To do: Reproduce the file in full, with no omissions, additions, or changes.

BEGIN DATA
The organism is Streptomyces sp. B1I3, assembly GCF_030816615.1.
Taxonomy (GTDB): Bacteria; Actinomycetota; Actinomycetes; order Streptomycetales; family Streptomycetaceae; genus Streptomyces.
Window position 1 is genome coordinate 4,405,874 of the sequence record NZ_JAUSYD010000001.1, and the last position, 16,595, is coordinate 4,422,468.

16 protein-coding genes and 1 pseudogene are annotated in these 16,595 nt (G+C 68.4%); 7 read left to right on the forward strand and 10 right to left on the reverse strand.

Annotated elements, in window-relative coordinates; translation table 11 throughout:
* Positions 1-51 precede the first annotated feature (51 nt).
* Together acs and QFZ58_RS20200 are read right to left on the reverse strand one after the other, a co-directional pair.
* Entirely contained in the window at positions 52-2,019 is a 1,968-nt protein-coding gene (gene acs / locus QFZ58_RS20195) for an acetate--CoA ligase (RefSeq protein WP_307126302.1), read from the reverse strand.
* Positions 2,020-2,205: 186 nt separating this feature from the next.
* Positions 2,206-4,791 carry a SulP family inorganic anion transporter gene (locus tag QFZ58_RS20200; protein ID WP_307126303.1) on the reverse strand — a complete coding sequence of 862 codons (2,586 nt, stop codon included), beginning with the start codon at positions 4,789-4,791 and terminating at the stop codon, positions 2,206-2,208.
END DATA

The organism is Streptomyces sp. B1I3, assembly GCF_030816615.1.
Taxonomy (GTDB): Bacteria; Actinomycetota; Actinomycetes; order Streptomycetales; family Streptomycetaceae; genus Streptomyces.
Window position 1 is genome coordinate 4,405,874 of the sequence record NZ_JAUSYD010000001.1, and the last position, 16,595, is coordinate 4,422,468.

16 protein-coding genes and 1 pseudogene are annotated in these 16,595 nt (G+C 68.4%); 7 read left to right on the forward strand and 10 right to left on the reverse strand.

Annotated elements, in window-relative coordinates; translation table 11 throughout:
* Positions 1-51 precede the first annotated feature (51 nt).
* Together acs and QFZ58_RS20200 are read right to left on the reverse strand one after the other, a co-directional pair.
* Entirely contained in the window at positions 52-2,019 is a 1,968-nt protein-coding gene (gene acs / locus QFZ58_RS20195) for an acetate--CoA ligase (RefSeq protein WP_307126302.1), read from the reverse strand.
* Positions 2,020-2,205: 186 nt separating this feature from the next.
* Positions 2,206-4,791 carry a SulP family inorganic anion transporter gene (locus tag QFZ58_RS20200; protein ID WP_307126303.1) on the reverse strand — a complete coding sequence of 862 codons (2,586 nt, stop codon included), beginning with the start codon at positions 4,789-4,791 and terminating at the stop codon, positions 2,206-2,208.